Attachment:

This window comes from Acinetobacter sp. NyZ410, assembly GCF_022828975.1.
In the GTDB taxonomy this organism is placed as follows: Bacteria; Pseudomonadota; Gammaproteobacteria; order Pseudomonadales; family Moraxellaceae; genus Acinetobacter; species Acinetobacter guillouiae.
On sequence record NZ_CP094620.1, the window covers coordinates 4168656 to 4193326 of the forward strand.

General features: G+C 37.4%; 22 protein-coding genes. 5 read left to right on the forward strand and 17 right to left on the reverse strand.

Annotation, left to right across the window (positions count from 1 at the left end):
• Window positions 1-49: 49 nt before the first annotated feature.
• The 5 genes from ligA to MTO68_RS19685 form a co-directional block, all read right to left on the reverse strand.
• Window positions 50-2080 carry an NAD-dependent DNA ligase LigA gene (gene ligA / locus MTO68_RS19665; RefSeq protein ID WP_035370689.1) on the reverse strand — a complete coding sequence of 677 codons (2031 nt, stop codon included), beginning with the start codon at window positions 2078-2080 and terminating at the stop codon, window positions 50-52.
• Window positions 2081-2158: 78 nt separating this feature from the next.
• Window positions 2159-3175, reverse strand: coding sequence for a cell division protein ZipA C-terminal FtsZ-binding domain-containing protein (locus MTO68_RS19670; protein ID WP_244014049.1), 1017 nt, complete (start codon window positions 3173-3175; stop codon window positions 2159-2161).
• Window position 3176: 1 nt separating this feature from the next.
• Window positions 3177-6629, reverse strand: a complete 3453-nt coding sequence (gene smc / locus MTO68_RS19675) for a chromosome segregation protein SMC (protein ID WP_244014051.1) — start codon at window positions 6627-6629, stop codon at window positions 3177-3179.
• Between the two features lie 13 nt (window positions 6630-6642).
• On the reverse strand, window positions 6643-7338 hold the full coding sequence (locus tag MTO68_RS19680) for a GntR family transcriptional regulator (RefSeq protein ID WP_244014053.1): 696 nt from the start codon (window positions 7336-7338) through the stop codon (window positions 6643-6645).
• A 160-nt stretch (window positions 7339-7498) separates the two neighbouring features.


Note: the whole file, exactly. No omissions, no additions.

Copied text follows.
This window comes from Acinetobacter sp. NyZ410, assembly GCF_022828975.1.
In the GTDB taxonomy this organism is placed as follows: Bacteria; Pseudomonadota; Gammaproteobacteria; order Pseudomonadales; family Moraxellaceae; genus Acinetobacter; species Acinetobacter guillouiae.
On sequence record NZ_CP094620.1, the window covers coordinates 4168656 to 4193326 of the forward strand.

General features: G+C 37.4%; 22 protein-coding genes. 5 read left to right on the forward strand and 17 right to left on the reverse strand.

Annotation, left to right across the window (positions count from 1 at the left end):
• Window positions 1-49: 49 nt before the first annotated feature.
• The 5 genes from ligA to MTO68_RS19685 form a co-directional block, all read right to left on the reverse strand.
• Window positions 50-2080 carry an NAD-dependent DNA ligase LigA gene (gene ligA / locus MTO68_RS19665; RefSeq protein ID WP_035370689.1) on the reverse strand — a complete coding sequence of 677 codons (2031 nt, stop codon included), beginning with the start codon at window positions 2078-2080 and terminating at the stop codon, window positions 50-52.
• Window positions 2081-2158: 78 nt separating this feature from the next.
• Window positions 2159-3175, reverse strand: coding sequence for a cell division protein ZipA C-terminal FtsZ-binding domain-containing protein (locus MTO68_RS19670; protein ID WP_244014049.1), 1017 nt, complete (start codon window positions 3173-3175; stop codon window positions 2159-2161).
• Window position 3176: 1 nt separating this feature from the next.
• Window positions 3177-6629, reverse strand: a complete 3453-nt coding sequence (gene smc / locus MTO68_RS19675) for a chromosome segregation protein SMC (protein ID WP_244014051.1) — start codon at window positions 6627-6629, stop codon at window positions 3177-3179.
• Between the two features lie 13 nt (window positions 6630-6642).
• On the reverse strand, window positions 6643-7338 hold the full coding sequence (locus tag MTO68_RS19680) for a GntR family transcriptional regulator (RefSeq protein ID WP_244014053.1): 696 nt from the start codon (window positions 7336-7338) through the stop codon (window positions 6643-6645).
• A 160-nt stretch (window positions 7339-7498) separates the two neighbouring features.